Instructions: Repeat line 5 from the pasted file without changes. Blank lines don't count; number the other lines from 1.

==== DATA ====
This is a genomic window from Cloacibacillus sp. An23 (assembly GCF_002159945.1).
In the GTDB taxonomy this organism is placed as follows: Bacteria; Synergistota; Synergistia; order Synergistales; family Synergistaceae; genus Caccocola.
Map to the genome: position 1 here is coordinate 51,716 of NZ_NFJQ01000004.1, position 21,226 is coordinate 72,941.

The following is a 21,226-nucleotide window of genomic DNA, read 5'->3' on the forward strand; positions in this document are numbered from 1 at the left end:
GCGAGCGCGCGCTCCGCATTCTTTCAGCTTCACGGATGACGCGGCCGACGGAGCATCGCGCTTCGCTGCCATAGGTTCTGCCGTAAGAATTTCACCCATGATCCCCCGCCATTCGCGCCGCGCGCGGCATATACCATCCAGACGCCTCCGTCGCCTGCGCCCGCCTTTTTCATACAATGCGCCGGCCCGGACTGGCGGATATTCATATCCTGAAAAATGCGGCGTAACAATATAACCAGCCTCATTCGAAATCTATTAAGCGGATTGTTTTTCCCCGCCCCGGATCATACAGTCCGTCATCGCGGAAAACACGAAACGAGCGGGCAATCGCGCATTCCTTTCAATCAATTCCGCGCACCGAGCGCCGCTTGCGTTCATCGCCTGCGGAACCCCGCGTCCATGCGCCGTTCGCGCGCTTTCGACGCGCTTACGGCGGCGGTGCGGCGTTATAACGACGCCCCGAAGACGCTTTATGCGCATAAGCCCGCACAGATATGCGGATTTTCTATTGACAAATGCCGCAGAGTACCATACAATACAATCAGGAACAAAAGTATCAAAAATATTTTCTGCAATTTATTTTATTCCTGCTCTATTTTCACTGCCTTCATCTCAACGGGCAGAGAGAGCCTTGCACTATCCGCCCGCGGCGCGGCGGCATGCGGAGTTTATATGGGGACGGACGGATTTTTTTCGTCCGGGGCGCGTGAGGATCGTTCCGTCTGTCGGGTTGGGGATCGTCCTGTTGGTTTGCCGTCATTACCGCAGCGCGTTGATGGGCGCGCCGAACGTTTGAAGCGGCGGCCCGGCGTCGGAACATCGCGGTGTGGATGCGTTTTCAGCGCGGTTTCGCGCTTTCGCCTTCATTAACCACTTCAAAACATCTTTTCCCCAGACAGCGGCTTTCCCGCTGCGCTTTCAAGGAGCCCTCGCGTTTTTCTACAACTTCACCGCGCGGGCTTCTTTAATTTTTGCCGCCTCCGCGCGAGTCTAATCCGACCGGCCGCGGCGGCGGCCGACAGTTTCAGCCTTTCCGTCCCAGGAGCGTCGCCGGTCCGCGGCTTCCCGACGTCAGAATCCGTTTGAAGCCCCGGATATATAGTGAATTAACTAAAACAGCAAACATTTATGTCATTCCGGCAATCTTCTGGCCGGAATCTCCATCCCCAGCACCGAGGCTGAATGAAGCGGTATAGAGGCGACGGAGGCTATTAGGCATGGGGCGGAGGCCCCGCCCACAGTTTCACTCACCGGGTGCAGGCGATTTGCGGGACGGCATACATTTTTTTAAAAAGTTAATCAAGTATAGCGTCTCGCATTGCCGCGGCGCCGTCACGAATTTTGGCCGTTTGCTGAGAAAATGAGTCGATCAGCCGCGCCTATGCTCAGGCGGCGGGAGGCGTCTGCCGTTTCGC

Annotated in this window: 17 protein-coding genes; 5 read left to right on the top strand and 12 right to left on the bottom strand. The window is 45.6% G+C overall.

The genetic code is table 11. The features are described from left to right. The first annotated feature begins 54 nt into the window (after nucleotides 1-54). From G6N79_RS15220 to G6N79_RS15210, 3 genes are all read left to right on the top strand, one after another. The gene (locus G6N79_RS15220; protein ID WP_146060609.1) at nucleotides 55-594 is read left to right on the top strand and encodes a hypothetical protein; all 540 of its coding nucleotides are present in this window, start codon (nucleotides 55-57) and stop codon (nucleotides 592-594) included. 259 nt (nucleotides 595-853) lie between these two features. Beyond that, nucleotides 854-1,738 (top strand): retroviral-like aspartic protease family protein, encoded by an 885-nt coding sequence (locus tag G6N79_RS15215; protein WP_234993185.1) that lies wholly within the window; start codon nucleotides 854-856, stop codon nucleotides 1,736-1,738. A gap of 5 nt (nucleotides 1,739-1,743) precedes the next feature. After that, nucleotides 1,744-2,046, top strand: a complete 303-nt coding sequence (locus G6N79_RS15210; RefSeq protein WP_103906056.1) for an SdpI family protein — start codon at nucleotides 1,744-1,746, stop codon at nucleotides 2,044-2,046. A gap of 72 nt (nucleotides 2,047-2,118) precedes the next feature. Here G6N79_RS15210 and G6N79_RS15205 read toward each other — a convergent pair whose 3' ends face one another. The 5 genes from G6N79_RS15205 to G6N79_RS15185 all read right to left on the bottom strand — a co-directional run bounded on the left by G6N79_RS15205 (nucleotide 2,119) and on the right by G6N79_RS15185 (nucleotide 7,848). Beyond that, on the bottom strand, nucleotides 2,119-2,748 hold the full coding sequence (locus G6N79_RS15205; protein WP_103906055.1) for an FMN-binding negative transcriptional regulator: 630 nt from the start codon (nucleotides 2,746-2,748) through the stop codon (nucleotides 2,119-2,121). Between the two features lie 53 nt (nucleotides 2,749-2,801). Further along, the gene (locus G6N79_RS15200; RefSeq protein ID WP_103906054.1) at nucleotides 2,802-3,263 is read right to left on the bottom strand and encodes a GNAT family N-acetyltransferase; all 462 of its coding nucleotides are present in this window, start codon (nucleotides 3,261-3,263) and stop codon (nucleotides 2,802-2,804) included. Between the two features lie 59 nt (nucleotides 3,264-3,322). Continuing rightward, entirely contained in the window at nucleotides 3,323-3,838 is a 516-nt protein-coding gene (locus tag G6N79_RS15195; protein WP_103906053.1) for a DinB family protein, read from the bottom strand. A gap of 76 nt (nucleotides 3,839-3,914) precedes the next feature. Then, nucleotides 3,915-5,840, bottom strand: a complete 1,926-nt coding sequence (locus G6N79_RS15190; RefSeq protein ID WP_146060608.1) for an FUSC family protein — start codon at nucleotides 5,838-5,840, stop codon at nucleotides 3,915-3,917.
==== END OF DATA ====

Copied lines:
GCGAGCGCGCGCTCCGCATTCTTTCAGCTTCACGGATGACGCGGCCGACGGAGCATCGCGCTTCGCTGCCATAGGTTCTGCCGTAAGAATTTCACCCATGATCCCCCGCCATTCGCGCCGCGCGCGGCATATACCATCCAGACGCCTCCGTCGCCTGCGCCCGCCTTTTTCATACAATGCGCCGGCCCGGACTGGCGGATATTCATATCCTGAAAAATGCGGCGTAACAATATAACCAGCCTCATTCGAAATCTATTAAGCGGATTGTTTTTCCCCGCCCCGGATCATACAGTCCGTCATCGCGGAAAACACGAAACGAGCGGGCAATCGCGCATTCCTTTCAATCAATTCCGCGCACCGAGCGCCGCTTGCGTTCATCGCCTGCGGAACCCCGCGTCCATGCGCCGTTCGCGCGCTTTCGACGCGCTTACGGCGGCGGTGCGGCGTTATAACGACGCCCCGAAGACGCTTTATGCGCATAAGCCCGCACAGATATGCGGATTTTCTATTGACAAATGCCGCAGAGTACCATACAATACAATCAGGAACAAAAGTATCAAAAATATTTTCTGCAATTTATTTTATTCCTGCTCTATTTTCACTGCCTTCATCTCAACGGGCAGAGAGAGCCTTGCACTATCCGCCCGCGGCGCGGCGGCATGCGGAGTTTATATGGGGACGGACGGATTTTTTTCGTCCGGGGCGCGTGAGGATCGTTCCGTCTGTCGGGTTGGGGATCGTCCTGTTGGTTTGCCGTCATTACCGCAGCGCGTTGATGGGCGCGCCGAACGTTTGAAGCGGCGGCCCGGCGTCGGAACATCGCGGTGTGGATGCGTTTTCAGCGCGGTTTCGCGCTTTCGCCTTCATTAACCACTTCAAAACATCTTTTCCCCAGACAGCGGCTTTCCCGCTGCGCTTTCAAGGAGCCCTCGCGTTTTTCTACAACTTCACCGCGCGGGCTTCTTTAATTTTTGCCGCCTCCGCGCGAGTCTAATCCGACCGGCCGCGGCGGCGGCCGACAGTTTCAGCCTTTCCGTCCCAGGAGCGTCGCCGGTCCGCGGCTTCCCGACGTCAGAATCCGTTTGAAGCCCCGGATATATAGTGAATTAACTAAAACAGCAAACATTTATGTCATTCCGGCAATCTTCTGGCCGGAATCTCCATCCCCAGCACCGAGGCTGAATGAAGCGGTATAGAGGCGACGGAGGCTATTAGGCATGGGGCGGAGGCCCCGCCCACAGTTTCACTCACCGGGTGCAGGCGATTTGCGGGACGGCATACATTTTTTTAAAAAGTTAATCAAGTATAGCGTCTCGCATTGCCGCGGCGCCGTCACGAATTTTGGCCGTTTGCTGAGAAAATGAGTCGATCAGCCGCGCCTATGCTCAGGCGGCGGGAGGCGTCTGCCGTTTCGC